Blockbuster marketing: swap entertainment for expertise

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Where Hollywood and finance meet
By Susan Burchill, staffer. 6 December, 2018
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Presenting part two of our interview with Jon Lombardo and Peter Weinberg, global brand strategy leads at LinkedIn. Here the energetic duo talks about how blockbuster marketing works for financial brands and how LinkedIn insights help you find your franchise.

Read part one of the interview here if you haven’t already - Blockbuster marketing: what Disney can teach finance brands.

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How does an essentially non-creative, risk-averse industry like banking apply Hollywood principles to its content?

JL: A lot of the B2B examples we see - SalesForce, for example, does the State of Marketing every year, the State of Sales, the State of Customer Service; you have Mary Meeker’s Internet Trends report - the idea is you borrow the franchise formula from Hollywood, but when you actually go to market with it, in the world of B2B and B2C it’s a little bit different.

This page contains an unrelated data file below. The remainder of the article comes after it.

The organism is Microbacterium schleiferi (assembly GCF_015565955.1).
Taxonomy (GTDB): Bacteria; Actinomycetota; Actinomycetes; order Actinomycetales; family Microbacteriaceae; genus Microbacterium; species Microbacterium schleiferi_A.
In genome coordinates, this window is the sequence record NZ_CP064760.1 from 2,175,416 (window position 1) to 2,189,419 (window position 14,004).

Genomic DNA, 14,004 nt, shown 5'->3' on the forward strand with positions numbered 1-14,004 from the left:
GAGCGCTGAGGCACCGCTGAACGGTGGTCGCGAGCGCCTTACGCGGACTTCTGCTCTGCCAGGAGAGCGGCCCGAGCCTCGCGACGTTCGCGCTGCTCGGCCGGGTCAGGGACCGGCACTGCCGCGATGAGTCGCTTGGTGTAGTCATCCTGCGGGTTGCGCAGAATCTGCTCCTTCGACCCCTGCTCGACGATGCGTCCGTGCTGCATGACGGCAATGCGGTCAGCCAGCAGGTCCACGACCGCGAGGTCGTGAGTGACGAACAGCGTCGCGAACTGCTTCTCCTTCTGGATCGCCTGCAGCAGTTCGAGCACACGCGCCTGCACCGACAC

Rather than entertainment like Hollywood, it’s expertise.

Do you need to have original insights to do blockbuster marketing well?

PW: If you look at Mary Meeker’s Internet Trends report, very few of the things are original insights; a lot of it is third-party insights… There’s a misplaced understanding that everything you say has to be completely different from what everyone else is saying. I think it’s more about packaging up those insights in a more interesting way than others so you become the de facto source of those insights. So you’re popularising ideas that aren’t well known.

There’s a misplaced understanding that everything you say has to be completely different from what everyone else is saying.

JL: It doesn’t have to be a new idea, it just has to be a new idea for your audience. So if you find an idea that you’re compelled by, that’s very interesting and you reach your audience first with that idea, it’s a new idea to them.